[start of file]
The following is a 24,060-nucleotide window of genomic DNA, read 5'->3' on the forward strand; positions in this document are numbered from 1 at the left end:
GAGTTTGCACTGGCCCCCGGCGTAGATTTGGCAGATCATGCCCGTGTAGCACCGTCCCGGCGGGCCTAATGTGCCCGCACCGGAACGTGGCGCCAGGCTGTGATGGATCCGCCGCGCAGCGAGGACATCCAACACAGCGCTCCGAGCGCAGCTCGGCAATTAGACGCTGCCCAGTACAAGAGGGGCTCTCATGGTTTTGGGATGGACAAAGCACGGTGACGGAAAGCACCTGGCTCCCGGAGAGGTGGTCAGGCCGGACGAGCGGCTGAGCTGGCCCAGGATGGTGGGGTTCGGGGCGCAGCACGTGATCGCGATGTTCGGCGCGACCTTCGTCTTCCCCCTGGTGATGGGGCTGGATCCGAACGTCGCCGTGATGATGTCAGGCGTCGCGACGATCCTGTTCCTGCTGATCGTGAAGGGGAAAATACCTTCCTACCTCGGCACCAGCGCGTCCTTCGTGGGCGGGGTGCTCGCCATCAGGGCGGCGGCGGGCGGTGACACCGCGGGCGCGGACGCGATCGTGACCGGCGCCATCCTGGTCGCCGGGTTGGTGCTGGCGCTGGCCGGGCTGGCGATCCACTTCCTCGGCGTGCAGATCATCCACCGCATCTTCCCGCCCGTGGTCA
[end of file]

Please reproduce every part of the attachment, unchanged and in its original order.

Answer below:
The following is a 24,060-nucleotide window of genomic DNA, read 5'->3' on the forward strand; positions in this document are numbered from 1 at the left end:
GAGTTTGCACTGGCCCCCGGCGTAGATTTGGCAGATCATGCCCGTGTAGCACCGTCCCGGCGGGCCTAATGTGCCCGCACCGGAACGTGGCGCCAGGCTGTGATGGATCCGCCGCGCAGCGAGGACATCCAACACAGCGCTCCGAGCGCAGCTCGGCAATTAGACGCTGCCCAGTACAAGAGGGGCTCTCATGGTTTTGGGATGGACAAAGCACGGTGACGGAAAGCACCTGGCTCCCGGAGAGGTGGTCAGGCCGGACGAGCGGCTGAGCTGGCCCAGGATGGTGGGGTTCGGGGCGCAGCACGTGATCGCGATGTTCGGCGCGACCTTCGTCTTCCCCCTGGTGATGGGGCTGGATCCGAACGTCGCCGTGATGATGTCAGGCGTCGCGACGATCCTGTTCCTGCTGATCGTGAAGGGGAAAATACCTTCCTACCTCGGCACCAGCGCGTCCTTCGTGGGCGGGGTGCTCGCCATCAGGGCGGCGGCGGGCGGTGACACCGCGGGCGCGGACGCGATCGTGACCGGCGCCATCCTGGTCGCCGGGTTGGTGCTGGCGCTGGCCGGGCTGGCGATCCACTTCCTCGGCGTGCAGATCATCCACCGCATCTTCCCGCCCGTGGTCA